This is all to say, I guess, that we need to look toward our future.  We are wasting greater and greater of our resources for little return and our expected costs are going to increase out of proportion to our sources for revenue.  What can our leaders do to answer this? 


Anonymous said...

Hallo Randy
I do not think that our politicians and powerful economy has the future in mind.
They preserve the present. They think about maintaining power and power generation. They think of their wallets.
They displace the future - will not see them.
They make no REAL THOUGHTS about nuclear waste disposal, alternative - renewable energy, feeding the world population, real peace in the world.
It's all about money.
We say: Hauptsache die Kohlen stimmen!

Anonymous said...

Hey Randy
Interesting letter... I remember some years ago a tv program talking about prisons and the problem with over crowding... there was a sheriff from some southern state that was ordered to release some of his prisoners early because of over crowding and because of limited money to support his jails... his answer was to erect tents in the exercise yard, to stop the over crowding of the cells... he stopped all activity including tv, stopped all smoking, started serving a bowl of cereal in the mornings, cold sandwich for lunch, simple hot meal for dinner(no desert)... the prisoners started complaining.. the sheriff said if you don't like it don't come back.... the show also showed prisons that had indoor sports, all day long tv, individual rooms with oak beds and chests of drawers... basically a really nice place and lot nicer than many of the prisoners had when they were out on their own... hmmmmmmm.... in that case there is now incentive for any man in that prison to do anything but be in prison.... and all of this comes out of our tax money....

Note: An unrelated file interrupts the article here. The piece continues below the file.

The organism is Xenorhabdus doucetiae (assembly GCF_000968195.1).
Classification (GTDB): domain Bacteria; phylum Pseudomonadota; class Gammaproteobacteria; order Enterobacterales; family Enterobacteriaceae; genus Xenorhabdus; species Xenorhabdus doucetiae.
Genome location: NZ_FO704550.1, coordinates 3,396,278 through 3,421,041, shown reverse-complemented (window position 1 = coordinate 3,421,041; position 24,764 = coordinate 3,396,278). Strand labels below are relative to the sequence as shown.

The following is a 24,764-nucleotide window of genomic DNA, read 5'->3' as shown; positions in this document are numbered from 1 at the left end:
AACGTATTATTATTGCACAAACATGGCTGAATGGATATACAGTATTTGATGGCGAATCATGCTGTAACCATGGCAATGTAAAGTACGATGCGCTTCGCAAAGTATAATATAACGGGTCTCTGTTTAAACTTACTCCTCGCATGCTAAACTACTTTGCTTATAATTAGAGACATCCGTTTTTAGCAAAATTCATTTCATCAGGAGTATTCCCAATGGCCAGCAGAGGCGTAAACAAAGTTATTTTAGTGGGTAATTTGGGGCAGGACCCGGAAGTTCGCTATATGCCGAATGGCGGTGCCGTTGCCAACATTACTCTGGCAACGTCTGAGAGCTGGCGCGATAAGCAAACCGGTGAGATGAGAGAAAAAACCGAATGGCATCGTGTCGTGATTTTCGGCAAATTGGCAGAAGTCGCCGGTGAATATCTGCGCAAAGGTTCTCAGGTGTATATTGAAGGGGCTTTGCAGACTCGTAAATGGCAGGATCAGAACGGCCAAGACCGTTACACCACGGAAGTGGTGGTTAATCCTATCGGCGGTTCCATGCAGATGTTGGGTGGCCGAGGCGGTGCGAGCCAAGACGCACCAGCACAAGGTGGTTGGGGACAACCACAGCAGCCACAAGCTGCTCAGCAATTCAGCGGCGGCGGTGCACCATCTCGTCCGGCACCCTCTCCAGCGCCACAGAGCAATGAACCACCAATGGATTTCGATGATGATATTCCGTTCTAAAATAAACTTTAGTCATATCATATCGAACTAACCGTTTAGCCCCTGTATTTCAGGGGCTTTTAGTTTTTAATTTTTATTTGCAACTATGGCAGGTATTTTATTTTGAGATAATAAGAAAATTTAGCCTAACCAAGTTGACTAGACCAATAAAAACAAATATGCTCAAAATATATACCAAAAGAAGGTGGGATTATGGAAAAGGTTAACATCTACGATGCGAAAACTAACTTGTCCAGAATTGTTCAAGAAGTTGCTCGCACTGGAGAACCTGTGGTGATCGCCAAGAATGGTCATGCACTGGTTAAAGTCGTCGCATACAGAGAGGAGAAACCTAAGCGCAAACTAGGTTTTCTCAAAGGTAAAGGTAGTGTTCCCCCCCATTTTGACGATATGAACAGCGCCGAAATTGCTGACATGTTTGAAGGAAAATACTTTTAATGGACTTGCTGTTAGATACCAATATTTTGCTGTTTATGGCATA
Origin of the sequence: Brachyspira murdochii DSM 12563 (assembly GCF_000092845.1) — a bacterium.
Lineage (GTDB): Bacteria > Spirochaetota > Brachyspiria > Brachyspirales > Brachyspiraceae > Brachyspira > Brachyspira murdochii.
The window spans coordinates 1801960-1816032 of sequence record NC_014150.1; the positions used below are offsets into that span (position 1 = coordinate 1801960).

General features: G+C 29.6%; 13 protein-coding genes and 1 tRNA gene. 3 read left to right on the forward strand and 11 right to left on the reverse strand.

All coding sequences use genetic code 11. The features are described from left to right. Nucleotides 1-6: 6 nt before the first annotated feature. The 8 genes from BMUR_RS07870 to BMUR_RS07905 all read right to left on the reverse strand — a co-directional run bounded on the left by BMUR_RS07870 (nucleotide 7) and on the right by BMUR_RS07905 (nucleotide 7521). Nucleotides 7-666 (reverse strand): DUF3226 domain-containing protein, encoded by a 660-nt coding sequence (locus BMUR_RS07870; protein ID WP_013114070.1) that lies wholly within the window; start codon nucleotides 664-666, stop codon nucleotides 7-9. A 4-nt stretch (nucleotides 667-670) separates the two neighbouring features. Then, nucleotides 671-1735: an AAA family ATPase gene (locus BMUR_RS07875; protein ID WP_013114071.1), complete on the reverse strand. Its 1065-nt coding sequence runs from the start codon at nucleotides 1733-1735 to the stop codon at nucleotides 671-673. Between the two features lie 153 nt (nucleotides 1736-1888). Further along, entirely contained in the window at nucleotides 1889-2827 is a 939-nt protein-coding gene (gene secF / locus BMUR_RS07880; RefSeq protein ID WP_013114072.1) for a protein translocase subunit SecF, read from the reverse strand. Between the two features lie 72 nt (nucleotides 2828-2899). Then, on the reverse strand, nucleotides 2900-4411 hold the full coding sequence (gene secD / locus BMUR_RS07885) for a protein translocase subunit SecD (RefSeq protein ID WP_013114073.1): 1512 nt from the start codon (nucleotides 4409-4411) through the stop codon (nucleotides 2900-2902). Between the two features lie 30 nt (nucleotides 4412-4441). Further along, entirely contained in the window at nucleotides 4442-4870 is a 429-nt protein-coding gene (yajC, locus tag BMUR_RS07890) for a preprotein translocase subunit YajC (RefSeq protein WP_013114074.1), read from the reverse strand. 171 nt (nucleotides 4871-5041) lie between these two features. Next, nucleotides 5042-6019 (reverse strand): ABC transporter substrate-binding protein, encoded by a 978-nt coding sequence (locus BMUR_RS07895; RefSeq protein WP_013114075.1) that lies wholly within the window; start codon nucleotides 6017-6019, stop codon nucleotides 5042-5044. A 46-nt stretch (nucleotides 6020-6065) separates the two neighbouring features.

randy said...

Hi Nikki;